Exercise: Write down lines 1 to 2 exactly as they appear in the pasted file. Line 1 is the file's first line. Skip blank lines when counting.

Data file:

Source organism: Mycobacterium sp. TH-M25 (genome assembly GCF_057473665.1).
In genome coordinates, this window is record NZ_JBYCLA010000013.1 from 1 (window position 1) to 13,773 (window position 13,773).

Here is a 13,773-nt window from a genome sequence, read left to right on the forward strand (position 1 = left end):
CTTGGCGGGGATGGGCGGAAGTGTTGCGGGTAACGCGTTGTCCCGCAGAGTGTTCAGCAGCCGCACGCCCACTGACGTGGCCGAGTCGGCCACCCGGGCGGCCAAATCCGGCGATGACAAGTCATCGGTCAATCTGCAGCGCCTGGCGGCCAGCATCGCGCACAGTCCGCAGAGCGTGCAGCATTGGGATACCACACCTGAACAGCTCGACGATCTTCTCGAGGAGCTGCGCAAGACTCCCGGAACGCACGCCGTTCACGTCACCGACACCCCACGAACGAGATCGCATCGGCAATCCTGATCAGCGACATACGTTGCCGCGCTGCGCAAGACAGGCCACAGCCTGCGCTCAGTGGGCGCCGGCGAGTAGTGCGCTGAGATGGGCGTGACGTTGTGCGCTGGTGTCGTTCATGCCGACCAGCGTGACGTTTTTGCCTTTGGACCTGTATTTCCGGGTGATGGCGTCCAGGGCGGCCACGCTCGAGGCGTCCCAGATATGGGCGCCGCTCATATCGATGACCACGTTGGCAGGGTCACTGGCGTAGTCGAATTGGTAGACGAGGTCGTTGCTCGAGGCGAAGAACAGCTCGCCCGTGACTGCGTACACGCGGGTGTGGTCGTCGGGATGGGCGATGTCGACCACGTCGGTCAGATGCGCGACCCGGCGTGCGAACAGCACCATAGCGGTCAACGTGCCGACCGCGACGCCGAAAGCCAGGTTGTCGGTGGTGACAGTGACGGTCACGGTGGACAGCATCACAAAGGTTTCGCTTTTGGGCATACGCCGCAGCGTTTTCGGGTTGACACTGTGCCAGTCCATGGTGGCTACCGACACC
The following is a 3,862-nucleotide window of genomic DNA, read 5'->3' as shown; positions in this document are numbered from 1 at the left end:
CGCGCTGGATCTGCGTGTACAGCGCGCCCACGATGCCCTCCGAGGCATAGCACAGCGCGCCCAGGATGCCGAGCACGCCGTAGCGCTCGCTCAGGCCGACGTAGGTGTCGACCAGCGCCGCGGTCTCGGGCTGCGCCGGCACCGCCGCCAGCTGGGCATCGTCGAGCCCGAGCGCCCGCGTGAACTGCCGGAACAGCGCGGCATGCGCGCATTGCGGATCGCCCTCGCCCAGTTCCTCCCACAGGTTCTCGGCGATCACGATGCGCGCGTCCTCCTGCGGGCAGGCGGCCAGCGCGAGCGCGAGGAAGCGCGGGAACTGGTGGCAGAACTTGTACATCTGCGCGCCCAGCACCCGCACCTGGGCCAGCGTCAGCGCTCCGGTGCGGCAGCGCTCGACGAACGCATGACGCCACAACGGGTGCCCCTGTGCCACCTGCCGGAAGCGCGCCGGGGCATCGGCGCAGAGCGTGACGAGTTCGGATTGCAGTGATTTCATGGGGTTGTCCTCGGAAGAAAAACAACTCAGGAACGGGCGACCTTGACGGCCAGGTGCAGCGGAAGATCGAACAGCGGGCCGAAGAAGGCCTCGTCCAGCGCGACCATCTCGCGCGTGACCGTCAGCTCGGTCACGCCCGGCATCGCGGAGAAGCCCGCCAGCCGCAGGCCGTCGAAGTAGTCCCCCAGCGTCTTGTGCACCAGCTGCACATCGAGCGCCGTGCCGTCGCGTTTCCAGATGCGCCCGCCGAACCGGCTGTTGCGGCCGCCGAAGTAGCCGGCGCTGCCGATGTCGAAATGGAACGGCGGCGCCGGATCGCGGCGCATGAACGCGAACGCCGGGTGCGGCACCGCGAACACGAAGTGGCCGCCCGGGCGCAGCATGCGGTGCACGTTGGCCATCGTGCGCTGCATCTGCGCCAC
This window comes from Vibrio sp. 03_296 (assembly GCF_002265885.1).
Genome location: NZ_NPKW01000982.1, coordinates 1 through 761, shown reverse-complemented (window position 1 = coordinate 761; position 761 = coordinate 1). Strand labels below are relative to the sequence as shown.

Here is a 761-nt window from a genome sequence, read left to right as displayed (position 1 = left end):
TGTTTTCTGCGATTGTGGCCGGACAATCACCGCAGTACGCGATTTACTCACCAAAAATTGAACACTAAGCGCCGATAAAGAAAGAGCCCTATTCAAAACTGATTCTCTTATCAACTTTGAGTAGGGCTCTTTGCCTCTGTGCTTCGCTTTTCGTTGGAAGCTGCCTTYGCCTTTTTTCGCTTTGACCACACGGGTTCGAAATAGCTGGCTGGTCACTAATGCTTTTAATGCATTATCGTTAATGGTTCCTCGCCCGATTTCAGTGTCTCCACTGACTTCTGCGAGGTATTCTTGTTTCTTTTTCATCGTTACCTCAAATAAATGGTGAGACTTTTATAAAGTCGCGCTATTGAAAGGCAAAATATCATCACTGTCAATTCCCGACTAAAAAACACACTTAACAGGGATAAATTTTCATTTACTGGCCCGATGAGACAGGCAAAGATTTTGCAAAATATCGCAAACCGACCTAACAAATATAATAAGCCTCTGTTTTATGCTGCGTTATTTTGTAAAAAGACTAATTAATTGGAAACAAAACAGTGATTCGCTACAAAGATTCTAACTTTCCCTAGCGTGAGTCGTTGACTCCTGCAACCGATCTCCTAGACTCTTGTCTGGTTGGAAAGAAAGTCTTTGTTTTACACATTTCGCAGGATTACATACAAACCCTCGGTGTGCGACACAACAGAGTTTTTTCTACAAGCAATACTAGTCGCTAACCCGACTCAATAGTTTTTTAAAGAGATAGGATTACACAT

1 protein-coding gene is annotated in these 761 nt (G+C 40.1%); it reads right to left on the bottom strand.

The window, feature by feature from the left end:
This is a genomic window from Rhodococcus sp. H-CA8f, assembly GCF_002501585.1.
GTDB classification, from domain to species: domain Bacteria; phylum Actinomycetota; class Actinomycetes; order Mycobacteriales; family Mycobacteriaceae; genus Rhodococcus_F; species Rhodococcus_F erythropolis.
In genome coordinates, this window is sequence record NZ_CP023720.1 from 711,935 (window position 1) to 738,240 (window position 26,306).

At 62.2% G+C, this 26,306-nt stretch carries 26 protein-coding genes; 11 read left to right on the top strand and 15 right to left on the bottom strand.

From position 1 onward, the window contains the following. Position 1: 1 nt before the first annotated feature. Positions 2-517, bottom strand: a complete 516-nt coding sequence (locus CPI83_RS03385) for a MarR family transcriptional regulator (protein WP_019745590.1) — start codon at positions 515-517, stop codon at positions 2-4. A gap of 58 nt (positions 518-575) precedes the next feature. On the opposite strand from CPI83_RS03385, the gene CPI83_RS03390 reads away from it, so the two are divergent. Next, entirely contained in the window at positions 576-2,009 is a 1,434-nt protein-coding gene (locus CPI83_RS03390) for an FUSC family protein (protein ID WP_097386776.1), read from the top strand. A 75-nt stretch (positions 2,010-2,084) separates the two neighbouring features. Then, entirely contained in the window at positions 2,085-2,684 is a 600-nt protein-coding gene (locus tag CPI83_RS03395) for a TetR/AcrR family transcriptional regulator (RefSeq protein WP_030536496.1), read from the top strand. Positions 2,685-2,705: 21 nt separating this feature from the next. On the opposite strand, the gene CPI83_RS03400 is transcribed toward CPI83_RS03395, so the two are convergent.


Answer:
Source organism: Mycobacterium sp. TH-M25 (genome assembly GCF_057473665.1).
In genome coordinates, this window is record NZ_JBYCLA010000013.1 from 1 (window position 1) to 13,773 (window position 13,773).